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Author Topic:   Engine Tilt When Towing
wpr posted 06-10-2001 07:04 PM ET (US)   Profile for wpr  
I've just purchased a 1998 Montauk with 90 HP Yamaha w/ T&T. The package rest on a Magic Tilt aluminum (float on/drive on?)trailer. My concern is what is the best way to tilt the engine during trailering? Due to the trailer configuration a transom saver is not an option. The prior owner simply tilted the motor to the max tilt, dropped the engine locking latch down and lowered the motor down to rest the weight of the engine on the bracket and not the hydraulics. This is fine for the hydraulics but I am concerned about the transom. The engine when tilted up, seems like a pretty long lever. How does this affect the transon over the next 30 years? Is there a better solution or is everyone doing the same thing? Any ideas are greatly appreciated.
Thanks in advance, -Bill
GAwhale posted 06-10-2001 07:45 PM ET (US)     Profile for GAwhale  Send Email to GAwhale     
wpr-I must have the exact same set up as you do. When trailering I do as you said, let the engine rest on the bracket. The dealer told me for storage to leave the engine in the down position. I noticed that if the oil resevoir is completely full and the engine tilted all the up, the oil will touch the fill cap.
Dick posted 06-10-2001 08:14 PM ET (US)     Profile for Dick  Send Email to Dick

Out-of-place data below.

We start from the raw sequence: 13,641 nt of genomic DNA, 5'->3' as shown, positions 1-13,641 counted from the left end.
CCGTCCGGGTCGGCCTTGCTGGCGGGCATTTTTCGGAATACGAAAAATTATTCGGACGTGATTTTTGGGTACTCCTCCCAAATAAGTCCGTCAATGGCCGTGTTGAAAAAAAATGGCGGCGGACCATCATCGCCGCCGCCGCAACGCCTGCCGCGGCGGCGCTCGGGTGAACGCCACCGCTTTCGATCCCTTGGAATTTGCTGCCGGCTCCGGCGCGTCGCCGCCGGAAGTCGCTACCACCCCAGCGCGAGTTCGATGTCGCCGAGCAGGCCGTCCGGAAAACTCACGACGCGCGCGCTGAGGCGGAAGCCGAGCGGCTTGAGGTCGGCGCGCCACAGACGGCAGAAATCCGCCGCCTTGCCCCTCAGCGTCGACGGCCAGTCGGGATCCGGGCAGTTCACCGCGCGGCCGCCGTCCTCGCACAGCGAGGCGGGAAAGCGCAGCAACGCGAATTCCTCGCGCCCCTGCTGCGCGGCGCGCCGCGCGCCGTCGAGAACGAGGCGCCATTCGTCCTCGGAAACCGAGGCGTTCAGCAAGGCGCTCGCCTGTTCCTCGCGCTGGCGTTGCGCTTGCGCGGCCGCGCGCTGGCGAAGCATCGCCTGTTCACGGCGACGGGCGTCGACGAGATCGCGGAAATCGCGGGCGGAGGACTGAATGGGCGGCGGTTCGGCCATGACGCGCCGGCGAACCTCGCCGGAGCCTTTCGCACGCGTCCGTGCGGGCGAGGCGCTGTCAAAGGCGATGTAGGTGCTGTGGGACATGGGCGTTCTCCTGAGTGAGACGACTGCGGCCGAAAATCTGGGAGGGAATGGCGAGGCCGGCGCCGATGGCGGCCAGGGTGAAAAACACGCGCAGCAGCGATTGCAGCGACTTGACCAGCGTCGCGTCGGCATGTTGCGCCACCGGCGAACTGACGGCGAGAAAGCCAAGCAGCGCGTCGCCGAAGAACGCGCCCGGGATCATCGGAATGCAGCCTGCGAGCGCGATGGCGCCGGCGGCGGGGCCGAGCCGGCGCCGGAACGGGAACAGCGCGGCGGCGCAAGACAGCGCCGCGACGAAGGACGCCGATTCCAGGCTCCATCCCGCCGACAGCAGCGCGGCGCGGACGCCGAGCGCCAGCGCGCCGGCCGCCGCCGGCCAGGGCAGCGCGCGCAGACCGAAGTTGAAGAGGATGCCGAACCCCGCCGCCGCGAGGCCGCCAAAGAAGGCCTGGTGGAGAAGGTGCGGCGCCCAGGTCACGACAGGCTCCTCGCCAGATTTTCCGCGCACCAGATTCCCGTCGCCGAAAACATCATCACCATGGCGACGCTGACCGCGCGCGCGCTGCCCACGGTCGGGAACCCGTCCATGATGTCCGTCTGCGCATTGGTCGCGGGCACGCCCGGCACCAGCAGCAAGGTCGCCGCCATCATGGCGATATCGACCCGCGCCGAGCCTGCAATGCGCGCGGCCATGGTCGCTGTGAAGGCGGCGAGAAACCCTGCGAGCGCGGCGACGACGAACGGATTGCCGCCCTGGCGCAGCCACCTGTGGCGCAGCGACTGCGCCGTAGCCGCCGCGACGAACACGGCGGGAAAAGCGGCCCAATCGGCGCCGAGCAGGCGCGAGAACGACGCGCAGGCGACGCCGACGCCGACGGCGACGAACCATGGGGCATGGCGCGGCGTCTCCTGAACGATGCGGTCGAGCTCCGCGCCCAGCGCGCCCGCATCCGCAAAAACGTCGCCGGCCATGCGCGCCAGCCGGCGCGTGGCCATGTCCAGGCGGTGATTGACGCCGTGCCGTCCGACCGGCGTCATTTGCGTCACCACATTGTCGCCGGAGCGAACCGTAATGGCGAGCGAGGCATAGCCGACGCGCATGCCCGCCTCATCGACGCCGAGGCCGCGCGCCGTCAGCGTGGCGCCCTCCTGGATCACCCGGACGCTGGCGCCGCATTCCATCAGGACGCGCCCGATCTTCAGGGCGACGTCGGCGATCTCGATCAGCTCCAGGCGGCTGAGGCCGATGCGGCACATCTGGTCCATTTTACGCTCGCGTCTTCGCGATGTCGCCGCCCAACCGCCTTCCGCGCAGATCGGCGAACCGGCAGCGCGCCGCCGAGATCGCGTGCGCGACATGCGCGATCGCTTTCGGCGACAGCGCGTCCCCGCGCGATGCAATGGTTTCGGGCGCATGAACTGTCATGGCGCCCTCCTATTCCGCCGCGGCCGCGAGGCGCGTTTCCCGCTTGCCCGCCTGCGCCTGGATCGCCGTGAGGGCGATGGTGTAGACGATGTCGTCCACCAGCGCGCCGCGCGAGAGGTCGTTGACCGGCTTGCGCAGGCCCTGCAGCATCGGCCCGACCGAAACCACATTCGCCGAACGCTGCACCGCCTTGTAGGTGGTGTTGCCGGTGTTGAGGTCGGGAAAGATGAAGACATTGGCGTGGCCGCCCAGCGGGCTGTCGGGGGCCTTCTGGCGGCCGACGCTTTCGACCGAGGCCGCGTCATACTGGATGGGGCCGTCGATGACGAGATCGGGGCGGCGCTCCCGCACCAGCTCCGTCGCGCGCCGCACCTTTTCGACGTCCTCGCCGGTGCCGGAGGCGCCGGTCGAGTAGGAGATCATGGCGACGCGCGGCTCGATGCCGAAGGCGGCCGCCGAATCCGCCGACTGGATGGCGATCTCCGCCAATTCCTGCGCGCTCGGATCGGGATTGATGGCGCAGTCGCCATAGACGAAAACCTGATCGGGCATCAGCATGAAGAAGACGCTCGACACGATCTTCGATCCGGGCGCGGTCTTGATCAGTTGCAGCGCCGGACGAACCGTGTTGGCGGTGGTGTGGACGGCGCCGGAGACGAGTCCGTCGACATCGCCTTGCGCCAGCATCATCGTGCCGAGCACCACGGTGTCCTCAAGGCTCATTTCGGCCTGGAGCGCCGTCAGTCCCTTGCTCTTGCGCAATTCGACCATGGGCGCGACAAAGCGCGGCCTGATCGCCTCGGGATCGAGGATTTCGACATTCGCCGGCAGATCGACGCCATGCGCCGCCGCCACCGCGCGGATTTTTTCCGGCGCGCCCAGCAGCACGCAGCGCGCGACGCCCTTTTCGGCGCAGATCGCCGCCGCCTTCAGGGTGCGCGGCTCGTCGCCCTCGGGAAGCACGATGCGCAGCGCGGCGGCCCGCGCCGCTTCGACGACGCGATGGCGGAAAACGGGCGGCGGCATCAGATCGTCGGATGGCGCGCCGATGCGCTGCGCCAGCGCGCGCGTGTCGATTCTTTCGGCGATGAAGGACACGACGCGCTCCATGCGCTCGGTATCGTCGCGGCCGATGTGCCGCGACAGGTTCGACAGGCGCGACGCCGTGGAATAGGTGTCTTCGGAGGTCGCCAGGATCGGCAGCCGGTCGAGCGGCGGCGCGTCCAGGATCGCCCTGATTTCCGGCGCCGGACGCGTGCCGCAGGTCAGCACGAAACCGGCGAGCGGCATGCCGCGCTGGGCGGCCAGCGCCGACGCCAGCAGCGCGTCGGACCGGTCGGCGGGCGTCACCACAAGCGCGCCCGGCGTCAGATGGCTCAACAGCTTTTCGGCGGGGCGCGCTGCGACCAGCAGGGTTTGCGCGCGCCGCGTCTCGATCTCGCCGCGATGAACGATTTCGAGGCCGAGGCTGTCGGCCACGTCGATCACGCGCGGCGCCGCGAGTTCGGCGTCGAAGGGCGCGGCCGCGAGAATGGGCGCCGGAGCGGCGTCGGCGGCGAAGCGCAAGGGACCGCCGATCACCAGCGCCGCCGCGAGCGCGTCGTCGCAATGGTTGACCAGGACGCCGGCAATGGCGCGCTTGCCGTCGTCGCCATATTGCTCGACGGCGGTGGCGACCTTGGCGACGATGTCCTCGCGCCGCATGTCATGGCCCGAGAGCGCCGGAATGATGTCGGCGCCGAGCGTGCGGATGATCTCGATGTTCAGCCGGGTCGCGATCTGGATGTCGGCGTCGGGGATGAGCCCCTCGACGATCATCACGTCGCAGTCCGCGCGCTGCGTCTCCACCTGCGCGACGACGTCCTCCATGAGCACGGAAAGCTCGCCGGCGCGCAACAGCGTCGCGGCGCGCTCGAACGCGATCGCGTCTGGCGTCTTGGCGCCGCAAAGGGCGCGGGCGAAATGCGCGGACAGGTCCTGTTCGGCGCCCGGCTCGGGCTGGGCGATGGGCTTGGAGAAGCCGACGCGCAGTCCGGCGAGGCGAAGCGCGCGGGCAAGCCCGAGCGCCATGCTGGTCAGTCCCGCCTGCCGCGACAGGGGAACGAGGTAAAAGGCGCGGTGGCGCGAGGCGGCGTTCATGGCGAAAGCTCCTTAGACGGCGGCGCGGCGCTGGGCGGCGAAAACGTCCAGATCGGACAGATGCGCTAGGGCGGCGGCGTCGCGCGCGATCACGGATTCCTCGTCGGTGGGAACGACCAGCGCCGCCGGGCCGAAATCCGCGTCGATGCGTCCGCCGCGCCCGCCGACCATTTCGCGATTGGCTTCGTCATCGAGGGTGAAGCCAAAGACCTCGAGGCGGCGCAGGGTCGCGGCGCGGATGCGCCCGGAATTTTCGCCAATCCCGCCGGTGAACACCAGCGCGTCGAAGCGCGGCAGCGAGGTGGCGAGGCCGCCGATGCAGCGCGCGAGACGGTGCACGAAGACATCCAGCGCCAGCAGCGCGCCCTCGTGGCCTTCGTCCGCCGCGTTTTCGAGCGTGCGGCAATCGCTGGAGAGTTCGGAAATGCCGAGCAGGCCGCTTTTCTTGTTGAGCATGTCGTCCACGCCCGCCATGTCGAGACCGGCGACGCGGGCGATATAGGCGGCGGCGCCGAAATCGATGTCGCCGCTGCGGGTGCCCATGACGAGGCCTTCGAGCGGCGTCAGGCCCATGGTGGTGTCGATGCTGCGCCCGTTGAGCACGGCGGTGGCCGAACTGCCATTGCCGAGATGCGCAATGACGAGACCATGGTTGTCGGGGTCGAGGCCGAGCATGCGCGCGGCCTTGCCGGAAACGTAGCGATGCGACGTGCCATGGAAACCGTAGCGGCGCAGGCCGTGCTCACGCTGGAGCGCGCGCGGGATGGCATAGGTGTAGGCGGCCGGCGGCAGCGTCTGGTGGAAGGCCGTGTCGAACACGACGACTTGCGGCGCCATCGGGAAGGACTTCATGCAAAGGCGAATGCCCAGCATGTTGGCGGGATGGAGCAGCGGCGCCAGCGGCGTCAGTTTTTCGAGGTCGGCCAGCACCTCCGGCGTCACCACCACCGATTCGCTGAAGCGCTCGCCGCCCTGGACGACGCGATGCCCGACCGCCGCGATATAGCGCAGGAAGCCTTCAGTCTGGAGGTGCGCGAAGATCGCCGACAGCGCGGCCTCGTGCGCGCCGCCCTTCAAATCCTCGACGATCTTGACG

I have a 99 Montauk and I trailer mine as both of you do. There are a lot of pros and cons concerning transom savers. In the 35+ years I have trailered boats I have never used one, but I have never kept a boat over 5 years so in the long term I am not an expert. In my years as a boat dealer I didn't even stock them nor reccomend them and have never seen a transom failure.
tbirdsey posted 06-10-2001 08:59 PM ET (US)     Profile for tbirdsey  Send Email to tbirdsey     
I have never used a transom saver; I tow with the engine tilted. My theory is that the moment arm for the motor relative to the transom is actually less when the powerhead is as close as possible to being directly over the transom --- therefore less stress on the transom . Works for me. Towed a Nauset with a 65 Merc for years and now an 84 18 Outrage with 150 Merc.
wpr posted 06-10-2001 09:06 PM ET (US)     Profile for wpr    
I used one on my last boat, a 15' hobie power skiff w/ 40 hp Mariner. The transom save deformed (read that as bent)the rear cross member of the trailer. That's what got me thinking about the forces that must develop as you travel down the road. These boats are tough and can probably take the pounding, but I didn't know if I was missing a trick everyone else knows about. -Bill
GAwhale posted 06-11-2001 07:19 AM ET (US)     Profile for GAwhale  Send Email to GAwhale     
Bill-I am curious where your boat was originally sold(when it was new). My guess is Florida. I also have a Magic Tilt trailer. I purchased in Atlanta. My tongue weight was too heavy when I purhased the boat new. Have you had problems with that?
It is a nice looking tailer and the aluminum parts won't rust. I also like the white PVC guides for driving on the trailer.
dgp posted 06-11-2001 09:23 AM ET (US)     Profile for dgp  Send Email to dgp     
My Mercury owners manual recommends the use of transom saver type devices and discourages the use of the locking latch when towing. Don
wpr posted 06-11-2001 09:03 PM ET (US)     Profile for wpr    
gawhaler - My boat was purchased from Crocker Marine in North Carolina. Tongue weight is not a problem. It is heavy but not excessive. You mentioned the aluminum Trailer will not rust - be careful, it will corrode. I noticed a problem area when replacing my side marker lights. They used the trailer as a ground. At the juncture of the light grounding tab to the frame the corrosion began. This trailer is two years old! The fix is to hardwire the lighting grounds back to the connector that attaches to the tow vehicle. Good luck.

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